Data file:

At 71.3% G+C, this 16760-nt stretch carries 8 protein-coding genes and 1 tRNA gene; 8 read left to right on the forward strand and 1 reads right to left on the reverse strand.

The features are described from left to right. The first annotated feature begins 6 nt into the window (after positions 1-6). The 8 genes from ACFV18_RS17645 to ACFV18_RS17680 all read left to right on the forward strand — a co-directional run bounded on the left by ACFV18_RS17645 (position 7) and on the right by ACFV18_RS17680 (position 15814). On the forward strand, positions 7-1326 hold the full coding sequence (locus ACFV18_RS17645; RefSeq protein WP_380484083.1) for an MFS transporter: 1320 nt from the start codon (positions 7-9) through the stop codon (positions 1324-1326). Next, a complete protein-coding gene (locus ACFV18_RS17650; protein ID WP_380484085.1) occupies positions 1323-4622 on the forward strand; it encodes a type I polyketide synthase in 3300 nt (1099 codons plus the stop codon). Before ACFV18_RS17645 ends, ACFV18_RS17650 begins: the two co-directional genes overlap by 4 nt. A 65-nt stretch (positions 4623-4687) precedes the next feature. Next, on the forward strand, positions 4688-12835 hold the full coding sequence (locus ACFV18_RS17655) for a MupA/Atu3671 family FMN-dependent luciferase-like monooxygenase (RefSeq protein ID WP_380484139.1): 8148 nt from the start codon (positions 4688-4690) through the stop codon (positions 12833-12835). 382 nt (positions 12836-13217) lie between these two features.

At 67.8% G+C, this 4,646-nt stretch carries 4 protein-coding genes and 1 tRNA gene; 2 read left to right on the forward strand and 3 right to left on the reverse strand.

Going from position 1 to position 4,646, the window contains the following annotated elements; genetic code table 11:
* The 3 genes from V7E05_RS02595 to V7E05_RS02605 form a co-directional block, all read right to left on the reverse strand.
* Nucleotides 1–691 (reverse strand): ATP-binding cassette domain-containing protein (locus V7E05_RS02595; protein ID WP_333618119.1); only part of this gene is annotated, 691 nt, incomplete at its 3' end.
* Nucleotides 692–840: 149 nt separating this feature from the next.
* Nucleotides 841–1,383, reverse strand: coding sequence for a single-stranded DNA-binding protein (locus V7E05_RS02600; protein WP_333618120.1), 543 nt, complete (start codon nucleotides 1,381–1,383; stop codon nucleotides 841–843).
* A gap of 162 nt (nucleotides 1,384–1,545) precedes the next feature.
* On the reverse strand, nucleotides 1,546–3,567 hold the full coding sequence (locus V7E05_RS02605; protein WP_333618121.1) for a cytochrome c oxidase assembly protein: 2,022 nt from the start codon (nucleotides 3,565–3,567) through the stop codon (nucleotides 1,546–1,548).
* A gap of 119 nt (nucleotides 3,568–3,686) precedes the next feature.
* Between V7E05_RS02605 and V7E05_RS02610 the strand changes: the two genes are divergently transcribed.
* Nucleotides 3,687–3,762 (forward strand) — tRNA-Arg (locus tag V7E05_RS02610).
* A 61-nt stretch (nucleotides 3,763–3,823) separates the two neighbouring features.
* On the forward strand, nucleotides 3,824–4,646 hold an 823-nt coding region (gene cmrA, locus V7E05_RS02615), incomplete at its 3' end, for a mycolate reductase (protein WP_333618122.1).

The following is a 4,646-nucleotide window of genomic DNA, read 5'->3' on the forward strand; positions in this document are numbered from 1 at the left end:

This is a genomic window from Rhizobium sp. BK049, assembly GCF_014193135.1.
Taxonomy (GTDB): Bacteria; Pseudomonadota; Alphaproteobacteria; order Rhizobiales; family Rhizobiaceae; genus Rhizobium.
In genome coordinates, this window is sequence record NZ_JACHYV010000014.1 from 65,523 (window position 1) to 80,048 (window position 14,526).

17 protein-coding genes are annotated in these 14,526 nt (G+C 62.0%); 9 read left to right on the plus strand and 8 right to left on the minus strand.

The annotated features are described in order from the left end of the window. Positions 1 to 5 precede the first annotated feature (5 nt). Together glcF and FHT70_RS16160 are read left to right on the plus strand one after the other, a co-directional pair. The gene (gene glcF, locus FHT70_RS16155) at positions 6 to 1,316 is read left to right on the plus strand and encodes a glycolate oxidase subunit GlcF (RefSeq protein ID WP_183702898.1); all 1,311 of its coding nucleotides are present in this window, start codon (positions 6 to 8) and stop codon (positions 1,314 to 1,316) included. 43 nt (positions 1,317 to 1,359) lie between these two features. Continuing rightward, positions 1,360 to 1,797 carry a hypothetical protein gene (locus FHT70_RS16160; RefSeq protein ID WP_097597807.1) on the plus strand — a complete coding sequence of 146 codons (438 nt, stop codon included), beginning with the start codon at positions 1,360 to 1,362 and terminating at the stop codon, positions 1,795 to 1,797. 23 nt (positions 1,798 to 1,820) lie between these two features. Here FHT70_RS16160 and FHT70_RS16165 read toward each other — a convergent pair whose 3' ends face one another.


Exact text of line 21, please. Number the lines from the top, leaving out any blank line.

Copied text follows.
The annotated features are described in order from the left end of the window. Positions 1 to 5 precede the first annotated feature (5 nt). Together glcF and FHT70_RS16160 are read left to right on the plus strand one after the other, a co-directional pair. The gene (gene glcF, locus FHT70_RS16155) at positions 6 to 1,316 is read left to right on the plus strand and encodes a glycolate oxidase subunit GlcF (RefSeq protein ID WP_183702898.1); all 1,311 of its coding nucleotides are present in this window, start codon (positions 6 to 8) and stop codon (positions 1,314 to 1,316) included. 43 nt (positions 1,317 to 1,359) lie between these two features. Continuing rightward, positions 1,360 to 1,797 carry a hypothetical protein gene (locus FHT70_RS16160; RefSeq protein ID WP_097597807.1) on the plus strand — a complete coding sequence of 146 codons (438 nt, stop codon included), beginning with the start codon at positions 1,360 to 1,362 and terminating at the stop codon, positions 1,795 to 1,797. 23 nt (positions 1,798 to 1,820) lie between these two features. Here FHT70_RS16160 and FHT70_RS16165 read toward each other — a convergent pair whose 3' ends face one another.